Payment Reform: The Massachusetts Experiment

 

JAMA Forum — The Massachusetts Health Care Reform Experiment: A Success

To some extent, the Affordable Care Act (ACA) is based on the “Massachusetts experiment,” the health care legislation passed by the state in 2006, leading politicians on both sides of the political aisle to claim it as a success or failure. Supporters assert that the legislation resulted in nearly universal health insurance coverage in Massachusetts. Detractors point out that the quality of coverage may be suboptimal and its costs are exorbitant. Both sides have overstated their cases.Massachusetts health care reform was evolutionary, not revolutionary. In 1985, the state established a “free care pool” paid for by profitable facilities to support the safety net hospitals. Hospital rate deregulation in 1991 resulted in a cost crisis, leading both conservative and liberal politicians in Massachusetts to cooperate on legislation. In 2006, a Republican Governor, a Democratic Speaker of the House, and a Democratic President of the State Senate collaborated to develop Massachusetts health insurance reform. The Republican Governor insisted on a proposal originally written by Stuart Butler, PhD, of the conservative Heritage Foundation (and a JAMA Forum contributor), which included an individual mandate to purchase health insurance. Butler said, “If a young man wrecks his Porsche and has not had the foresight to obtain insurance, we may commiserate, but society feels no obligation to repair his car. But health care is different. If a man is struck down by a heart attack in the street, Americans will care for him whether or not he has insurance.”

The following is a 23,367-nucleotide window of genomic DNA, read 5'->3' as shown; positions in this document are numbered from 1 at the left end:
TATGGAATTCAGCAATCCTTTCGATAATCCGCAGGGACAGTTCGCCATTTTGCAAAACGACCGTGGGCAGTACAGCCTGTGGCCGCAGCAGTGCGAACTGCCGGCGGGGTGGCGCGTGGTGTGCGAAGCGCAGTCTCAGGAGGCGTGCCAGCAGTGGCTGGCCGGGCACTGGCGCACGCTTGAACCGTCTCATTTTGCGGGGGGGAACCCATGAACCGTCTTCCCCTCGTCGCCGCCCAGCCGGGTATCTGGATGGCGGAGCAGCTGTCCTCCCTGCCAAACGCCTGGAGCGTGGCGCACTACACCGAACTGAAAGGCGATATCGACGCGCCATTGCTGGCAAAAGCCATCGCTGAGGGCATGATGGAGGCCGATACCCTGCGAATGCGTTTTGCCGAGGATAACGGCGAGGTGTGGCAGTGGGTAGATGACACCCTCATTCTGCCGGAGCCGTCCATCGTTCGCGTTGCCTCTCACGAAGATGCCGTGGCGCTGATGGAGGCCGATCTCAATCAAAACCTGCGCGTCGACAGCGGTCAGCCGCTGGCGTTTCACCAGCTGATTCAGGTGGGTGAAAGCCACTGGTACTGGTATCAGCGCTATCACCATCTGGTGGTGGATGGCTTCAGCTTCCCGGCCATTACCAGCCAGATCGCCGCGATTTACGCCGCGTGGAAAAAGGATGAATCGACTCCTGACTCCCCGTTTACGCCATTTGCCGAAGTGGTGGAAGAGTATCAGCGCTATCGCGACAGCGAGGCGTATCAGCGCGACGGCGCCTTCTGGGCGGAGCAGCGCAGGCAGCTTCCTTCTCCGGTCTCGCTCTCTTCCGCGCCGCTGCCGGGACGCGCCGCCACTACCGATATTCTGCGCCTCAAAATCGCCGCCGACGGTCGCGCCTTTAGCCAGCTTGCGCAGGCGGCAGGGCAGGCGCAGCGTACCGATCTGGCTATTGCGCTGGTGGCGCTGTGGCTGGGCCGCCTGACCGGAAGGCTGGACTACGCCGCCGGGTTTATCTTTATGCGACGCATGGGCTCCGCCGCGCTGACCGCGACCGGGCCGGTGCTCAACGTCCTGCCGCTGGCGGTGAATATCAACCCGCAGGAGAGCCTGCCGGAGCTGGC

Although it is true that the legislation resulted in near-universal health insurance coverage in Massachusetts, including 98% of the state’s population and nearly 100% of children, baseline rates of insurance were high before the law went into effect. In 2007-2008, when the law was just being implemented, uninsured rates in Massachusetts were only 5% at a time when up to 25% of the population of California, another progressive state, was uninsured.

0 replies

Leave a Reply

Want to join the discussion?
Feel free to contribute!

Leave a Reply

Your email address will not be published. Required fields are marked *